Amos: The Nation to be Destroyed and then Restored / Paul: Death through Adam, Life Through Christ

Amos 8:1-9:15

God showed Amos a basket of ripe fruit that indicated that ‘the time is ripe for my people Israel; I will spare them no longer’ (Amos 8:2). The Israelites would suffer for trampling the needy, doing away with the poor and cheating people with dishonest scales. God doesn’t like greed and injustice.

God would send a new kind of famine – not of lack of food or a thirst for water – but a famine of hearing the words of the Lord (Amos 8:11). Many people in this country choose to live in a faith famine during their spiritually empty, hedonistic lifestyle. Until something terrible happens to them and they experience illness, addiction or the death of someone close to them they won’t search for the word of the Lord.

God is very angry at the Israelites and is going to ruthlessly hunt down all the sinners throughout the kingdom, no matter where they try to hide. God definitely has a hard edge and we don’t want to annoy him. When we are friends with God we find comfort that he is omnipresent and with us to the ends of the earth. Unrepentant sinners are terrified to find out they cannot escape the clutches of God. ‘I will fix my eyes upon them for evil and not for good’ (Amos 9:4). The relationship between God and evil is a difficult topic. Some pastors gloss over this with a childish ‘God is good’ and ‘devil is bad’ simplicity. However, the devil is not allowed to do anything unless God has permitted him to do so. God is in charge of everything that takes place. The devil is constrained in his actions (or we would all be dead already) and so if something bad is happening in your life, it is because God has loosened the restraints on the devil to allow it to take place. Allowing something to take place or neglecting to stop it when you have the power (and God has all the power) is the same as doing it yourself. So we can safely conclude that God allows both good and evil events, even though he wants us all to live in love and peace. When God allows evil to happen it is because he wants a greater good to come out of it.

We can see the horrors of the holocaust in Amos 9:2-4 with the Jews driven into exile and slayed by the sword. Wherever they hid, the Jewish people were hunted down and slayed. It is a terrifying prophecy.

God was going to shake Israel as grain is shaken in a sieve to remove the rubbish. All the complacent sinners would be sifted out to die by the sword.  

Eventually, God would restore Israel and bring his exiled people back – as he demonstrated in 1948. The Israelis rebuilt cities, planted vineyards and ate their own fruit (Amos 9:14).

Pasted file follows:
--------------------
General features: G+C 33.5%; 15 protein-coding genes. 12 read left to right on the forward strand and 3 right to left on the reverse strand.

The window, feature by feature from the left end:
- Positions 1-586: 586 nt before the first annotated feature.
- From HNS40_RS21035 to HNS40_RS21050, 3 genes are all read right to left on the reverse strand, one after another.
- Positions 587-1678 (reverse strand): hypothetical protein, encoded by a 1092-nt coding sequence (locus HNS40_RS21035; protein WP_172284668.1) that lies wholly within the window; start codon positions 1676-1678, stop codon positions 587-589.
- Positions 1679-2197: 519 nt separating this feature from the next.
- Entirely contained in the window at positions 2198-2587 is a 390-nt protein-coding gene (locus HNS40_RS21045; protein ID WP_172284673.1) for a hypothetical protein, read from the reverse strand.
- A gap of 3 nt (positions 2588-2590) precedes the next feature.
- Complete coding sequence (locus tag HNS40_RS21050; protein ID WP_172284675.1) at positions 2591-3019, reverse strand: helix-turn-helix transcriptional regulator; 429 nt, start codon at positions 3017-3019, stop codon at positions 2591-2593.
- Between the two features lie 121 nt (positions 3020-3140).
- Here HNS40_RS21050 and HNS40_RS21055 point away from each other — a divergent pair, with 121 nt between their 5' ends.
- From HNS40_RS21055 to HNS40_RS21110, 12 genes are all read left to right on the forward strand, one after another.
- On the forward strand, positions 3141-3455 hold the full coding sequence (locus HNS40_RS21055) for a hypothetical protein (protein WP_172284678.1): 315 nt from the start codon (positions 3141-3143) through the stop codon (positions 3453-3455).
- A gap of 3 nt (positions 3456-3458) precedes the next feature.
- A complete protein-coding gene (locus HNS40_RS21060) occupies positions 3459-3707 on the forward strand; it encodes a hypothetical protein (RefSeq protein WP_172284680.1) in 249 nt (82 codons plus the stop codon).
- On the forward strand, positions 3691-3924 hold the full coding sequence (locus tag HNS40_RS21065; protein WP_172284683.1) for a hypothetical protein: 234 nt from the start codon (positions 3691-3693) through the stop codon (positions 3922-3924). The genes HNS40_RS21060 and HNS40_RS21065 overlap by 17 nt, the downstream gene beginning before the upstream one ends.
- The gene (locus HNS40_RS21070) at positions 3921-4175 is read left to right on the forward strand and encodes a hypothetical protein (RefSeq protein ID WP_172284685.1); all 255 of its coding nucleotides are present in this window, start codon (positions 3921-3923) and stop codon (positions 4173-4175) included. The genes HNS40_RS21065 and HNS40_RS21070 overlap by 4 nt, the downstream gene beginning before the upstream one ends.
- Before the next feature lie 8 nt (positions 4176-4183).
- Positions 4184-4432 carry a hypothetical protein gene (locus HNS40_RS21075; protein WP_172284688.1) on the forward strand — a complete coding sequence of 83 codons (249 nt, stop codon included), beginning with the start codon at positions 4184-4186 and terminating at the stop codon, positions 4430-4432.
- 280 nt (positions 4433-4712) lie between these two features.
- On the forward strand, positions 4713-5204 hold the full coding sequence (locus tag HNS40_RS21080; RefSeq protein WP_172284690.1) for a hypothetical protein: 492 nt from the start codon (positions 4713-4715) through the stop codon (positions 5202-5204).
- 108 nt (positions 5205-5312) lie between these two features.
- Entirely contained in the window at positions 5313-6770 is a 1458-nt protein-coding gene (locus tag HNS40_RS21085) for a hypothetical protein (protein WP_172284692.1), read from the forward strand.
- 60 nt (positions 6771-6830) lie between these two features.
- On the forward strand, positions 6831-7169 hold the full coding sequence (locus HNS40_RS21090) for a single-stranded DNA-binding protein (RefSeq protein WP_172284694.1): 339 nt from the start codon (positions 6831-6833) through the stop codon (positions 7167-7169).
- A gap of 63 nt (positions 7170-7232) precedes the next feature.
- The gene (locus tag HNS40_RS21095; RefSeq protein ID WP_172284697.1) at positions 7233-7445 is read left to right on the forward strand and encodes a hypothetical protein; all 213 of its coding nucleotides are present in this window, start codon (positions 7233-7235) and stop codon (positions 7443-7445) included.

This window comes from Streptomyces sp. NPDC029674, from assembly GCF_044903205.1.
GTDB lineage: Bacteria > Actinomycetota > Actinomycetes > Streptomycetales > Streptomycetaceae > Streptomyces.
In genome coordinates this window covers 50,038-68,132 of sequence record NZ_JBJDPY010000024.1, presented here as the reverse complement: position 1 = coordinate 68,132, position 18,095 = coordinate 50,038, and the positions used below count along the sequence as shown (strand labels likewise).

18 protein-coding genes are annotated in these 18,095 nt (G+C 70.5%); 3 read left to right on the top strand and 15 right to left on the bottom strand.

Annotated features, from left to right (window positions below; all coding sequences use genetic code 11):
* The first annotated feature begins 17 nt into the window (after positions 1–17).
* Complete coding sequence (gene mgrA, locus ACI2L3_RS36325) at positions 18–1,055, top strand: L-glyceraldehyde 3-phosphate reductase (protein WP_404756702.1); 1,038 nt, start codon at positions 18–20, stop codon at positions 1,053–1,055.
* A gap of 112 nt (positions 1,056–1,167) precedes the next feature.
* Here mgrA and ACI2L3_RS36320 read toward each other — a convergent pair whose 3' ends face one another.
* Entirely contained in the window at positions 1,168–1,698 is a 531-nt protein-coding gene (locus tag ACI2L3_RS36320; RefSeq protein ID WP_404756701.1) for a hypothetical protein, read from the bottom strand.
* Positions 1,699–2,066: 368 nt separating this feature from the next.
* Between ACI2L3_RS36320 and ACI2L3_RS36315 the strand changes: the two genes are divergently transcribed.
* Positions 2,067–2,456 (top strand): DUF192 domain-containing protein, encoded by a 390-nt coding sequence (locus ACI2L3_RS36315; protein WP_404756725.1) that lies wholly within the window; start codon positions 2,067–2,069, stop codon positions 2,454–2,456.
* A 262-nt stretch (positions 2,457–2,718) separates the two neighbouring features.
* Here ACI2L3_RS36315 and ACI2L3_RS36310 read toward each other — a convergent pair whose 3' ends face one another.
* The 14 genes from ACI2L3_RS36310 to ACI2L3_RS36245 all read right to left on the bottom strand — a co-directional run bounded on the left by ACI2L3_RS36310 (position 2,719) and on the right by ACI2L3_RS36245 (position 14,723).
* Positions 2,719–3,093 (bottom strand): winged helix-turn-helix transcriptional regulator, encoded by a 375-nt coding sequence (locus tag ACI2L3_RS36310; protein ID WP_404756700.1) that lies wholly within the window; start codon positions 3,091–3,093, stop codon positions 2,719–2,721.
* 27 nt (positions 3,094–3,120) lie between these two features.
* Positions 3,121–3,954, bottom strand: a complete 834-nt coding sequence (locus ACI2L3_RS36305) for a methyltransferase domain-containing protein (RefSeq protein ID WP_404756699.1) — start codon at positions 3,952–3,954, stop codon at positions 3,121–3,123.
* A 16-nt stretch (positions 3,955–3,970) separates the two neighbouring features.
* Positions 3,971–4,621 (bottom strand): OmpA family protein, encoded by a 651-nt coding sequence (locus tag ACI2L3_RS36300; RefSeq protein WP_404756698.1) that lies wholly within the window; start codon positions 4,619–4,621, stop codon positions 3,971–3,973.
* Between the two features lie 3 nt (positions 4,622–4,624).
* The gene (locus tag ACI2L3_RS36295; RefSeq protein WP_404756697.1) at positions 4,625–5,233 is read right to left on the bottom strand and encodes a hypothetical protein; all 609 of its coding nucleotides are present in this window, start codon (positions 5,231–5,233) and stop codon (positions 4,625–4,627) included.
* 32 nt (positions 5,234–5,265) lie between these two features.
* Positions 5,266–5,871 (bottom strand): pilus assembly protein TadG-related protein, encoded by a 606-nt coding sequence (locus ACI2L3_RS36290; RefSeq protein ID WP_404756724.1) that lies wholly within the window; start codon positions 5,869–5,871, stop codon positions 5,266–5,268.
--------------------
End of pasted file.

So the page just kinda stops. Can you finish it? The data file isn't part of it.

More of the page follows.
Shepherds play a key role in the history of Israel. Amos, a shepherd turned prophet, predicted exile followed by restoration. Jeremiah prophesied that the bad shepherds of the Israelites would be punished and that God himself would gather the remnant of his flock from exile. God would place good shepherds over them to tend them until the ultimate good shepherd, Jesus, would be born (Jer.23:5). As soon as baby Jesus had been born, the shepherds in the fields near Bethlehem were called by the angels to pay homage to the king of all shepherds.  

No matter how hostile their neighbours are, aggression against Israel will always be pointless as God has replanted his holy people in their own land, that he had given them ‘never again to be uprooted’ (Amos 9:15).

Romans 5:12-21

Sin entered the world through one man, Adam and we all retain part of his damaged nature, a tendency to choose sin. Death came through sin and reigned from the time of Adam to the time of Moses, when the law was given. We were all condemned by the single sin of Adam but we have been redeemed by Jesus, the new Adam.

God’s gift of grace came after millions of sins and brought justification (Romans 5:16). Death was able to spread through the whole human race by Adam’s sin, but Jesus’ death gives us abundant life through God’s endless provision of grace and gift of righteousness. We are no longer guilty and condemned in God’s sight once we are baptized and believe in Jesus. Through God’s priceless gift of grace, he has made us his adopted children, co-heirs with his son and he remains pleased with us.

The people of the world are no longer condemned to death as we were due to Adam’s sin. Our justification by the blood of Jesus has brought eternal life to all people through Jesus Christ our Lord. Amen.  

Proverbs 17:15-24

God detests injustice (Prov.17:15). We should never accept bribes to pervert the course of justice (Prov.17:23).

We won’t prosper if we have perverse hearts and deceitful tongues (Prov.17:20). After becoming baptized, we need to ask the Holy Spirit living within us to sanctify us, to day-by-day gradually drive the perversity out of our hearts.

True friends are exceedingly precious and may be more help in adversity than many members of our family. True friends can be rare and often we can only count our married partner as a true friend.  Men often have acquaintances rather than ‘friends’. They share a hobby or pastime together and this might just be football or drinking. It is very rare to have a friendship like David had with Saul’s son, Jonathan. They were friends that loved at all times (Prov.17:17). David was a man after God’s own heart and so would have avoided picking quarrels with his friend (Prov.17:19).    

Foolish people do not bring joy to their parents and they waste money. They have no desire to get wisdom. We should pray the Holy Spirit each day to receive wisdom and to esteem it more than gold. ‘A discerning man keeps wisdom in view’ (Prov.17:24).

Being cheerful makes us healthy. If our spirit is crushed, an evil spirit of trauma can latch onto us and prolong our grief. Evil spirits want us to destroy ourselves and those around us. We need to attend a Spirit-filled church to praise and worship God and to receive prayer for inner healing.

Jehu kills Joram and Ahaziah / Paul transferred to Caesarea: July 4th 2021

2 Kings 8:16-9:37

Jehoram, son of Jehoshaphat, became king of Judah. At the same time, Joram was king of Israel in the North. I fully approve of first names beginning with ‘J’, but this period can become a little confusing.

Judah had been doing relatively well in the eyes of the Lord while Jehoshaphat was king (1 Kings 22:43) but Jehoram walked in the way of the evil kings of Israel. He married a daughter of the notorious King Ahab and ‘did evil in the eyes of the Lord’ (2 Kings 8:18). However, God still did not destroy Judah in memory of King David and to preserve it for the birth of Jesus.